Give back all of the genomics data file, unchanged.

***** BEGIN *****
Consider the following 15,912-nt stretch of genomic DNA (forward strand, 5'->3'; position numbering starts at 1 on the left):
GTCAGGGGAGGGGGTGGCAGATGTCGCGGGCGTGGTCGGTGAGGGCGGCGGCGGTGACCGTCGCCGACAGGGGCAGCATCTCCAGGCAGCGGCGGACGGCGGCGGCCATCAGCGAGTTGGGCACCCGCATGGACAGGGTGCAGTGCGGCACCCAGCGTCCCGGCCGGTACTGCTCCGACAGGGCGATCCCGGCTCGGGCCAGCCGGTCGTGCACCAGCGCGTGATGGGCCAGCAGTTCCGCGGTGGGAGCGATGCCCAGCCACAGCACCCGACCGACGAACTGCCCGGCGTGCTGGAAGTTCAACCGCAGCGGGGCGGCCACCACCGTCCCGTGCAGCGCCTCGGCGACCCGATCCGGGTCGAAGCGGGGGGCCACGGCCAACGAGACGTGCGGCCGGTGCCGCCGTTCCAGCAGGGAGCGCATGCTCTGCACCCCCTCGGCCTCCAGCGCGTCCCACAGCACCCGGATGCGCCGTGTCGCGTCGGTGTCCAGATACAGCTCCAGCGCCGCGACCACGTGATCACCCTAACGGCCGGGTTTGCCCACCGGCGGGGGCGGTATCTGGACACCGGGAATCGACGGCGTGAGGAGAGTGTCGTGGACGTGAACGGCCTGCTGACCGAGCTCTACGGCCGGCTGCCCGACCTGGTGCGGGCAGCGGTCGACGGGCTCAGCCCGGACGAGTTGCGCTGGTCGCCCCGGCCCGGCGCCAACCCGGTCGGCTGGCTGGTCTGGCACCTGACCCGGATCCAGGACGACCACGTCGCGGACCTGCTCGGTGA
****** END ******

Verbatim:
Consider the following 15,912-nt stretch of genomic DNA (forward strand, 5'->3'; position numbering starts at 1 on the left):
GTCAGGGGAGGGGGTGGCAGATGTCGCGGGCGTGGTCGGTGAGGGCGGCGGCGGTGACCGTCGCCGACAGGGGCAGCATCTCCAGGCAGCGGCGGACGGCGGCGGCCATCAGCGAGTTGGGCACCCGCATGGACAGGGTGCAGTGCGGCACCCAGCGTCCCGGCCGGTACTGCTCCGACAGGGCGATCCCGGCTCGGGCCAGCCGGTCGTGCACCAGCGCGTGATGGGCCAGCAGTTCCGCGGTGGGAGCGATGCCCAGCCACAGCACCCGACCGACGAACTGCCCGGCGTGCTGGAAGTTCAACCGCAGCGGGGCGGCCACCACCGTCCCGTGCAGCGCCTCGGCGACCCGATCCGGGTCGAAGCGGGGGGCCACGGCCAACGAGACGTGCGGCCGGTGCCGCCGTTCCAGCAGGGAGCGCATGCTCTGCACCCCCTCGGCCTCCAGCGCGTCCCACAGCACCCGGATGCGCCGTGTCGCGTCGGTGTCCAGATACAGCTCCAGCGCCGCGACCACGTGATCACCCTAACGGCCGGGTTTGCCCACCGGCGGGGGCGGTATCTGGACACCGGGAATCGACGGCGTGAGGAGAGTGTCGTGGACGTGAACGGCCTGCTGACCGAGCTCTACGGCCGGCTGCCCGACCTGGTGCGGGCAGCGGTCGACGGGCTCAGCCCGGACGAGTTGCGCTGGTCGCCCCGGCCCGGCGCCAACCCGGTCGGCTGGCTGGTCTGGCACCTGACCCGGATCCAGGACGACCACGTCGCGGACCTGCTCGGTGA